Compound Interest, How It Works

Disclosure: This article is written for entertainment purposes only and should not be construed as financial or any other type of professional advice.

You may have heard that you should invest as early as possible in order to take advantage of compound interest. The younger you are when you begin investing, the sooner compounding can (possibly) start and the sooner exponential growth can (potentially) happen.

The concept of compounding is well worth knowing and relevant to investing.

How Compound Interest Works

Compound interest is interest received on an initial savings deposit and interest received on interest.

Let’s say I have a savings account with $5,000 that earns 1% annual interest compounded yearly and I hold that money in the savings account for 10 years. Here’s how my money grows:

Compound Interest – 1% for 10 Years

At the end of the first year, I receive $50 in interest. However, in subsequent years, I receive an increasing amount of interest, starting with $50.50 at the end of the second year and progressing to $54.68 by the end of the tenth year. The nearly $5 extra in interest is nice but nothing to get super excited about.

However, if I could earn 10% annually, then I’d see more impressive results.

Compound Interest - 10% for 10 Years
Compound Interest – 10% for 10 Years

In this scenario, my investment is credited with $500.00 in the first year and over $1,100.00 in the tenth year. My account balance more than doubles over this time.

But with these examples, I’m just getting warmed up. What would happen if I invested $5,000 annually, grew my money at rates of either 5%, 10%, or 15% for 30 years? Let’s see how compounding works.

Compound Growth of 5% for 30 years
Compound Growth of 5% for 30 years
Compound Growth of 10% over 30 Years
Compound Growth of 10% over 30 Years
Compound Growth of 15% over 30 Years
Compound Growth of 15% over 30 Years

Following along with the spreadsheet, I’ll see how a $5,000 annual investment grows if I earn high annual returns, year after year. Here’s a recap: If I earn 5% annually, I’ll have nearly $350,000 at the end of 30 years; 10%, about $820,000; and 15%, over $2 million.

This hypothetical illustration depicts how compound growth works. It also shows how different growth rates yield very different results over long periods of time.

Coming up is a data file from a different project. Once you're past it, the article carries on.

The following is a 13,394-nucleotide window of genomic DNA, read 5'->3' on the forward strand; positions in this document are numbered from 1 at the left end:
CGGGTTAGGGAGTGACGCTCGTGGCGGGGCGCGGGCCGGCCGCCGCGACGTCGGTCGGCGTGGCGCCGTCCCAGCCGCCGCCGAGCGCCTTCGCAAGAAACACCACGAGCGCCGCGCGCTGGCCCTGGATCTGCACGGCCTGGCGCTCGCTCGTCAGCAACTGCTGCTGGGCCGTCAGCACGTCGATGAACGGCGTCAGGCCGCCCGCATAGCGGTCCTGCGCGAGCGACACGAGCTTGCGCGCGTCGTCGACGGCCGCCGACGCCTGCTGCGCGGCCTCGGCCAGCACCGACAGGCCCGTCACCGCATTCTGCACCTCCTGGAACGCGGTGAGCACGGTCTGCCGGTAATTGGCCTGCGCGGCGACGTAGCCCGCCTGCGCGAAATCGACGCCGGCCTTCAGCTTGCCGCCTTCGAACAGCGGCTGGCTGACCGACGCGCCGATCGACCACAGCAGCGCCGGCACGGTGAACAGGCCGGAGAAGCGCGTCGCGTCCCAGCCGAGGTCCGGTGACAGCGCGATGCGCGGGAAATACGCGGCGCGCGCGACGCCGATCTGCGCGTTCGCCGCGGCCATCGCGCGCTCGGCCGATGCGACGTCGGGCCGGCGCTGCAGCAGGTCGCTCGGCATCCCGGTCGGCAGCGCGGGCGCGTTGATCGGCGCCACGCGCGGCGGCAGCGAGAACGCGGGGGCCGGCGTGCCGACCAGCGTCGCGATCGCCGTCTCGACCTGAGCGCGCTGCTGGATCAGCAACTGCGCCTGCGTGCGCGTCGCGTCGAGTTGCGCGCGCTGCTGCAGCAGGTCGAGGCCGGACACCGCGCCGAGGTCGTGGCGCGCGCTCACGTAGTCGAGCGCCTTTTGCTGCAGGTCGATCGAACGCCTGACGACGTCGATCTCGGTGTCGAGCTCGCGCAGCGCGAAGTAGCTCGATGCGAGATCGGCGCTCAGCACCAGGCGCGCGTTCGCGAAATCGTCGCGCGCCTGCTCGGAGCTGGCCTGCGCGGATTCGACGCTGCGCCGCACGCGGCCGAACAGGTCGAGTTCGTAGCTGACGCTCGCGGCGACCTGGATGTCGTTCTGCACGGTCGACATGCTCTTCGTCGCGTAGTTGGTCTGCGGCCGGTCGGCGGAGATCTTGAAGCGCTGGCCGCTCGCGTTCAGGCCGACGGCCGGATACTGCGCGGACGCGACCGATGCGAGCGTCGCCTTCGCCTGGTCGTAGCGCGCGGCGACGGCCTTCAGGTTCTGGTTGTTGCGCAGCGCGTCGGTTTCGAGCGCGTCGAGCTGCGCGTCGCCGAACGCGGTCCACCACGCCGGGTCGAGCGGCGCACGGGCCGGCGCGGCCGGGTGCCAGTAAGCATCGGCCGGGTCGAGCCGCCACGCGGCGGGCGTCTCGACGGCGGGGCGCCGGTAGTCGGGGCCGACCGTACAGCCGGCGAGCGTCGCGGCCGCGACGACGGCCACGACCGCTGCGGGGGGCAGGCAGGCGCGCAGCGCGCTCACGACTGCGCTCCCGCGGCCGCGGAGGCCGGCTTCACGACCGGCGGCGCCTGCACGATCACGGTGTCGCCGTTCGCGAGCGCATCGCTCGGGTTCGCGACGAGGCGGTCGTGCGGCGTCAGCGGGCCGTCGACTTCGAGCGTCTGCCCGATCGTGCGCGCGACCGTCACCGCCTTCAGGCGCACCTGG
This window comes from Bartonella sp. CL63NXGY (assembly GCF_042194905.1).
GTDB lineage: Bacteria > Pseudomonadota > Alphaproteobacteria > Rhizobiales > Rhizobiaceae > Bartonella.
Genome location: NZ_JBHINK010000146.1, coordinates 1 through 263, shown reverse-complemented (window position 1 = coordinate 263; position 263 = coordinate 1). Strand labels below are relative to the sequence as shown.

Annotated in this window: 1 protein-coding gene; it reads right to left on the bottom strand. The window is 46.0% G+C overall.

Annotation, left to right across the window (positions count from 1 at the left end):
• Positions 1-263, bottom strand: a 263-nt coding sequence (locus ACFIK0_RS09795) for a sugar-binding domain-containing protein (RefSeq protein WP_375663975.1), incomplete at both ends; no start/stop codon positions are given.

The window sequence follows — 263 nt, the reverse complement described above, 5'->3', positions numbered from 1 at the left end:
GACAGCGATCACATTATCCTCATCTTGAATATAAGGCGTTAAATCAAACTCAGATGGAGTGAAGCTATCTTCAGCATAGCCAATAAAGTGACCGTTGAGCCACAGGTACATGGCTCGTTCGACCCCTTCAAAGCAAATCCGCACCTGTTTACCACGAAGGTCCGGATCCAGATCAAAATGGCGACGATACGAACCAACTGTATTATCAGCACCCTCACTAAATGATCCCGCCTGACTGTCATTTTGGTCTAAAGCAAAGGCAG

Compound Interest Formula

I love designing spreadsheets but there is a way to get a more streamlined projection of compound interest.

As a shortcut, consider using the Future Value financial function found in spreadsheets. For example, if I’m interested in projecting the value of a $5,000 annual investment that earns (or grows) by 5%, 10%, or 15% annually over 30 years, I can design a formula that looks like this:

  • =FV(Interest-Rate, Number-of-Years, -Deposit-Amount, Present-Value, 1-If-Interest-Applies-at-Start)
  • =FV(5%,30,-5000,0,1) =$348,803.95
  • =FV(10%,30,-5000,0,1) =$904,717.12
  • =FV(15%,30,-5000,0,1) =$2,499,784.59

If I’d rather use regular math to create a compound interest formula, check out‘s formulas. Here, I’ll find this formula for projecting the future value of a single deposit: Future Value = Initial Deposit x (1 + Interest Rate) to the Power of the Number of Years Invested.

I can apply this formula to the example I presented earlier involving the future value of $5,000 after compound interest accumulated over a period of 10 years:

  • Future Value = $5,000(1+.01)power10
  • $5,000*1.104622125
  • $5,523.11

So, there are many ways to illustrate compound interest.

How Compound Interest Differs from Compound Growth

Under current economic conditions, it’s unlikely that I’ll earn interest of 10% annually on money I hold in a savings account. Generally, I’ll need to take some risk (and risk losing my original deposit, contribution, or investment) to get that rate of growth through investing. Even with smart investing, I may not earn 10% annually.

The terms compound interest and compound growth are often used interchangeably but they are not the same. Yes, the compounding effect is the same: the higher the rate and the longer the term, the more compounding takes place. But in the real world, interest on a savings account is typically guaranteed (if FDIC insured) while growth is hoped for but not guaranteed in a stock or bond investment.

Simplified retirement calculators may use compound growth rates to determine whether retirement savings will last throughout retirement. Projections are based on compound interest, which may not reflect reality.

Still, the idea of compound interest and compound growth is important, even if it can’t be measured and projected with precision. Generally, the earlier I invest, the sooner I can earn money on the growth of my investments, not simply earn money on my initial investment.

2 responses to “Compound Interest, How It Works

  1. Great article on a basic principle of investing. I usually do it in excel the long way, didn’t know there was a formula. Thanks for the tip. I also liked how you differentiated between compound invest and compound growth.

    1. I like using Excel the long way to prove to myself how things work. But I also like the future value functions for a quick calculation. Thanks for reading!

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